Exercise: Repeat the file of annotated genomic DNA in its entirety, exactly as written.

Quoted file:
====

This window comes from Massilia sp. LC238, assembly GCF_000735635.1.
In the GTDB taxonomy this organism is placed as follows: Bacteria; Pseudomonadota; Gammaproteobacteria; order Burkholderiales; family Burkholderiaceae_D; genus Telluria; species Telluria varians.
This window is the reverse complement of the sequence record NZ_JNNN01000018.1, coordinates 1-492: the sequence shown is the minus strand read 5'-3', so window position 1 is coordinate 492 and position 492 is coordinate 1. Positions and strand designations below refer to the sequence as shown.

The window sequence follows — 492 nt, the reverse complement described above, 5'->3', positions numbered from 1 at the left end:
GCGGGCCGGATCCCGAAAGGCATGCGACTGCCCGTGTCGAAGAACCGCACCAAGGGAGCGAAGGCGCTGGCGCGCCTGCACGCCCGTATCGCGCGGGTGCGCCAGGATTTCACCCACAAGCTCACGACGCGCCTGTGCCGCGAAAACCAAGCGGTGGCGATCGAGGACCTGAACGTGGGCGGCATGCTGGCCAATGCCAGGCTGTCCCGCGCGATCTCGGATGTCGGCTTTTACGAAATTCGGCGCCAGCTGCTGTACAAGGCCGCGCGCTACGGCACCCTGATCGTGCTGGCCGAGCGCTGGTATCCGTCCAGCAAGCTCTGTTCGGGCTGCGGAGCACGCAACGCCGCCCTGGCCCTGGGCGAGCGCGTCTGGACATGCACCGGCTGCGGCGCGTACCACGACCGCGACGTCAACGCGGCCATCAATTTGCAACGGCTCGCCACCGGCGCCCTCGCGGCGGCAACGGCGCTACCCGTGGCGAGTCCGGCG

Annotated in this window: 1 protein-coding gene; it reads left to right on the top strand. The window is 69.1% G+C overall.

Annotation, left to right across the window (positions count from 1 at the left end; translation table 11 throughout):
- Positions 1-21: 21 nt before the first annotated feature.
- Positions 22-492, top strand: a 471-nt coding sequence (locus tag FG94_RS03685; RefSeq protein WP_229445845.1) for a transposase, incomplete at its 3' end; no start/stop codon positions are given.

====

This window comes from Massilia sp. LC238, assembly GCF_000735635.1.
In the GTDB taxonomy this organism is placed as follows: Bacteria; Pseudomonadota; Gammaproteobacteria; order Burkholderiales; family Burkholderiaceae_D; genus Telluria; species Telluria varians.
This window is the reverse complement of the sequence record NZ_JNNN01000018.1, coordinates 1-492: the sequence shown is the minus strand read 5'-3', so window position 1 is coordinate 492 and position 492 is coordinate 1. Positions and strand designations below refer to the sequence as shown.

The window sequence follows — 492 nt, the reverse complement described above, 5'->3', positions numbered from 1 at the left end:
GCGGGCCGGATCCCGAAAGGCATGCGACTGCCCGTGTCGAAGAACCGCACCAAGGGAGCGAAGGCGCTGGCGCGCCTGCACGCCCGTATCGCGCGGGTGCGCCAGGATTTCACCCACAAGCTCACGACGCGCCTGTGCCGCGAAAACCAAGCGGTGGCGATCGAGGACCTGAACGTGGGCGGCATGCTGGCCAATGCCAGGCTGTCCCGCGCGATCTCGGATGTCGGCTTTTACGAAATTCGGCGCCAGCTGCTGTACAAGGCCGCGCGCTACGGCACCCTGATCGTGCTGGCCGAGCGCTGGTATCCGTCCAGCAAGCTCTGTTCGGGCTGCGGAGCACGCAACGCCGCCCTGGCCCTGGGCGAGCGCGTCTGGACATGCACCGGCTGCGGCGCGTACCACGACCGCGACGTCAACGCGGCCATCAATTTGCAACGGCTCGCCACCGGCGCCCTCGCGGCGGCAACGGCGCTACCCGTGGCGAGTCCGGCG

Annotated in this window: 1 protein-coding gene; it reads left to right on the top strand. The window is 69.1% G+C overall.

Annotation, left to right across the window (positions count from 1 at the left end; translation table 11 throughout):
- Positions 1-21: 21 nt before the first annotated feature.
- Positions 22-492, top strand: a 471-nt coding sequence (locus tag FG94_RS03685; RefSeq protein WP_229445845.1) for a transposase, incomplete at its 3' end; no start/stop codon positions are given.